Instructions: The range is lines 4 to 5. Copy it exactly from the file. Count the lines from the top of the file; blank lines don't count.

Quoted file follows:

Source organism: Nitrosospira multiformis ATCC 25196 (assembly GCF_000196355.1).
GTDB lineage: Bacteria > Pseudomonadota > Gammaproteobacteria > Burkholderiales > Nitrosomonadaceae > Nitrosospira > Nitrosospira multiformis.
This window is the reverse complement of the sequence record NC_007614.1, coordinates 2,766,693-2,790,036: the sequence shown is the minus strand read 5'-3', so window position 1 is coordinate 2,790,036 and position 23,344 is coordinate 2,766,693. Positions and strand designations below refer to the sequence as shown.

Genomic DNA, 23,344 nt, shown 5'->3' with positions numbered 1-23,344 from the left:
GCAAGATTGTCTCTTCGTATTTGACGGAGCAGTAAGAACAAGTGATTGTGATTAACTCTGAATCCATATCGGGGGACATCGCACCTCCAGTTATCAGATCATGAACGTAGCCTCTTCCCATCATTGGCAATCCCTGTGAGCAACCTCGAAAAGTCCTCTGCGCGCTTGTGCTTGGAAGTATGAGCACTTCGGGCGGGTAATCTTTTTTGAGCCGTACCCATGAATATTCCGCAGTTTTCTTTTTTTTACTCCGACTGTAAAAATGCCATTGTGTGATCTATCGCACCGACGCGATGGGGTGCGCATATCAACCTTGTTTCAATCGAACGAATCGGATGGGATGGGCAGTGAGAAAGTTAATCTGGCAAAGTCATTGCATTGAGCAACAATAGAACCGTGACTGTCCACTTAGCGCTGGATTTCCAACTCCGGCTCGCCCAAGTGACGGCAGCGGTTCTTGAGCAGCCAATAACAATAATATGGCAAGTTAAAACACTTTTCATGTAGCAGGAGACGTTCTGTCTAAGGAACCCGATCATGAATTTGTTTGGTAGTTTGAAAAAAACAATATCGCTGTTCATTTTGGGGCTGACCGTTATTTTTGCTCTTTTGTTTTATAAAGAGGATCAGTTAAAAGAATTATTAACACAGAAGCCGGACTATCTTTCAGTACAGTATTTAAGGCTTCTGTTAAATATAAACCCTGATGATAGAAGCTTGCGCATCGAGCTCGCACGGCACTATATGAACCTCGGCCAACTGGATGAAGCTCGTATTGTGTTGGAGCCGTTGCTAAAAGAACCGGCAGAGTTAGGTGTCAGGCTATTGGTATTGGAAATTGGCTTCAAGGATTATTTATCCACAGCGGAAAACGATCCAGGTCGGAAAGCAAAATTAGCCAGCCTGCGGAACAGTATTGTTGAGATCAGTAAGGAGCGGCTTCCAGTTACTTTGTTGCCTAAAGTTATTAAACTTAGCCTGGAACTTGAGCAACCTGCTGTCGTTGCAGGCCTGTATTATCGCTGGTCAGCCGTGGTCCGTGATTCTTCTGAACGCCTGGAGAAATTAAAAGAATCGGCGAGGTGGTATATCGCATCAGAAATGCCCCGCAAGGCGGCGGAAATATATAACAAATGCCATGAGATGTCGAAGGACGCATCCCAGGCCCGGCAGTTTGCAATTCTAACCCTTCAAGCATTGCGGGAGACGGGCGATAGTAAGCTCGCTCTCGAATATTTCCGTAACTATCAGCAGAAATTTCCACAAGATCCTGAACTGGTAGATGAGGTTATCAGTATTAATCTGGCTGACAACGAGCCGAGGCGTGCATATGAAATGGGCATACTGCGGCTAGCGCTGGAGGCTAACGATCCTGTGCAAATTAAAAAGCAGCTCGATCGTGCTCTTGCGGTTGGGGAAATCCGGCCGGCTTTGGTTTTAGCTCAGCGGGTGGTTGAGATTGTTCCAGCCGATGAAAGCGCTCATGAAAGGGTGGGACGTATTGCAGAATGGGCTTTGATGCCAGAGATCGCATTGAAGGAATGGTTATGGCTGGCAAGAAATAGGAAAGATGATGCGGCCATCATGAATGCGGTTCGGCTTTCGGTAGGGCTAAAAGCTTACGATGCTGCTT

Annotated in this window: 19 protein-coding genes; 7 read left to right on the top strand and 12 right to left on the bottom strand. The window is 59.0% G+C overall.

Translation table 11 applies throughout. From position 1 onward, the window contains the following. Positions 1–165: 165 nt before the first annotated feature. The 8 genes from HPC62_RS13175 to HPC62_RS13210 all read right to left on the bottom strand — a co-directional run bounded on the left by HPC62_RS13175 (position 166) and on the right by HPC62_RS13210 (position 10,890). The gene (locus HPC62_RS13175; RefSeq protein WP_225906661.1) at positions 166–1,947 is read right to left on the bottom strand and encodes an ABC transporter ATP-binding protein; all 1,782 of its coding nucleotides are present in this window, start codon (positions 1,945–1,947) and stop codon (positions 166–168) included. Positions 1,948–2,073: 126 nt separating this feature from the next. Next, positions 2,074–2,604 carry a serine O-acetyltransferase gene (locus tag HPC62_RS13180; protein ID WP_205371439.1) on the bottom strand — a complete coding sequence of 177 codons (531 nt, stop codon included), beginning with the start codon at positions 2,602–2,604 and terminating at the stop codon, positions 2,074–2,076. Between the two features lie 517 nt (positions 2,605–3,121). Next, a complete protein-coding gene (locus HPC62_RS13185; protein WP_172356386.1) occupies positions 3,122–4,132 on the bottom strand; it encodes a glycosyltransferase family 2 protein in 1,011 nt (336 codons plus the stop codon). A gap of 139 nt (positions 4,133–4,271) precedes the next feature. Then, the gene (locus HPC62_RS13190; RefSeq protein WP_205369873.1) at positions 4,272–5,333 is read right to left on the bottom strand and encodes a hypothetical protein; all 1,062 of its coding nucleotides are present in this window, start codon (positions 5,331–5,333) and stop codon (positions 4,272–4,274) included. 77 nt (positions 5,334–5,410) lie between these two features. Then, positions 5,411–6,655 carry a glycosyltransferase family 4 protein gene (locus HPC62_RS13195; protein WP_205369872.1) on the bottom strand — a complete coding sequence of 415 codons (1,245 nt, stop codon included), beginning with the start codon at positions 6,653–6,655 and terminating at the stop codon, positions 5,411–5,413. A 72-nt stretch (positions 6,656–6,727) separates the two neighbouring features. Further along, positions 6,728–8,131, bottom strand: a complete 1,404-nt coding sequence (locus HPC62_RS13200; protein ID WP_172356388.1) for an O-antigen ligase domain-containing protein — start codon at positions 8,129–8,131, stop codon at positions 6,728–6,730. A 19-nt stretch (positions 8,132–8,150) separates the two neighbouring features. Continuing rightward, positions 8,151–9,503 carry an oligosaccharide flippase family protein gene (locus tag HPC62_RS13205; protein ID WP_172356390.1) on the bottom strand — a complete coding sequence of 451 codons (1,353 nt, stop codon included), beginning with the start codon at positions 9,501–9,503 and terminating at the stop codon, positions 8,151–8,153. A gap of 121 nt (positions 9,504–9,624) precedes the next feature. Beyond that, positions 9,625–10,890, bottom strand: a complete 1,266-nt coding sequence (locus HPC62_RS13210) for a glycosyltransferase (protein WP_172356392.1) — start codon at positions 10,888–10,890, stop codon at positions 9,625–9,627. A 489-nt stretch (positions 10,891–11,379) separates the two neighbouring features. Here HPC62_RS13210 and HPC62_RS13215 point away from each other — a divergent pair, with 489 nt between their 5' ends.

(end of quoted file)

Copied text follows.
Genomic DNA, 23,344 nt, shown 5'->3' with positions numbered 1-23,344 from the left:
GCAAGATTGTCTCTTCGTATTTGACGGAGCAGTAAGAACAAGTGATTGTGATTAACTCTGAATCCATATCGGGGGACATCGCACCTCCAGTTATCAGATCATGAACGTAGCCTCTTCCCATCATTGGCAATCCCTGTGAGCAACCTCGAAAAGTCCTCTGCGCGCTTGTGCTTGGAAGTATGAGCACTTCGGGCGGGTAATCTTTTTTGAGCCGTACCCATGAATATTCCGCAGTTTTCTTTTTTTTACTCCGACTGTAAAAATGCCATTGTGTGATCTATCGCACCGACGCGATGGGGTGCGCATATCAACCTTGTTTCAATCGAACGAATCGGATGGGATGGGCAGTGAGAAAGTTAATCTGGCAAAGTCATTGCATTGAGCAACAATAGAACCGTGACTGTCCACTTAGCGCTGGATTTCCAACTCCGGCTCGCCCAAGTGACGGCAGCGGTTCTTGAGCAGCCAATAACAATAATATGGCAAGTTAAAACACTTTTCATGTAGCAGGAGACGTTCTGTCTAAGGAACCCGATCATGAATTTGTTTGGTAGTTTGAAAAAAACAATATCGCTGTTCATTTTGGGGCTGACCGTTATTTTTGCTCTTTTGTTTTATAAAGAGGATCAGTTAAAAGAATTATTAACACAGAAGCCGGACTATCTTTCAGTACAGTATTTAAGGCTTCTGTTAAATATAAACCCTGATGATAGAAGCTTGCGCATCGAGCTCGCACGGCACTATATGAACCTCGGCCAACTGGATGAAGCTCGTATTGTGTTGGAGCCGTTGCTAAAAGAACCGGCAGAGTTAGGTGTCAGGCTATTGGTATTGGAAATTGGCTTCAAGGATTATTTATCCACAGCGGAAAACGATCCAGGTCGGAAAGCAAAATTAGCCAGCCTGCGGAACAGTATTGTTGAGATCAGTAAGGAGCGGCTTCCAGTTACTTTGTTGCCTAAAGTTATTAAACTTAGCCTGGAACTTGAGCAACCTGCTGTCGTTGCAGGCCTGTATTATCGCTGGTCAGCCGTGGTCCGTGATTCTTCTGAACGCCTGGAGAAATTAAAAGAATCGGCGAGGTGGTATATCGCATCAGAAATGCCCCGCAAGGCGGCGGAAATATATAACAAATGCCATGAGATGTCGAAGGACGCATCCCAGGCCCGGCAGTTTGCAATTCTAACCCTTCAAGCATTGCGGGAGACGGGCGATAGTAAGCTCGCTCTCGAATATTTCCGTAACTATCAGCAGAAATTTCCACAAGATCCTGAACTGGTAGATGAGGTTATCAGTATTAATCTGGCTGACAACGAGCCGAGGCGTGCATATGAAATGGGCATACTGCGGCTAGCGCTGGAGGCTAACGATCCTGTGCAAATTAAAAAGCAGCTCGATCGTGCTCTTGCGGTTGGGGAAATCCGGCCGGCTTTGGTTTTAGCTCAGCGGGTGGTTGAGATTGTTCCAGCCGATGAAAGCGCTCATGAAAGGGTGGGACGTATTGCAGAATGGGCTTTGATGCCAGAGATCGCATTGAAGGAATGGTTATGGCTGGCAAGAAATAGGAAAGATGATGCGGCCATCATGAATGCGGTTCGGCTTTCGGTAGGGCTAAAAGCTTACGATGCTGCTT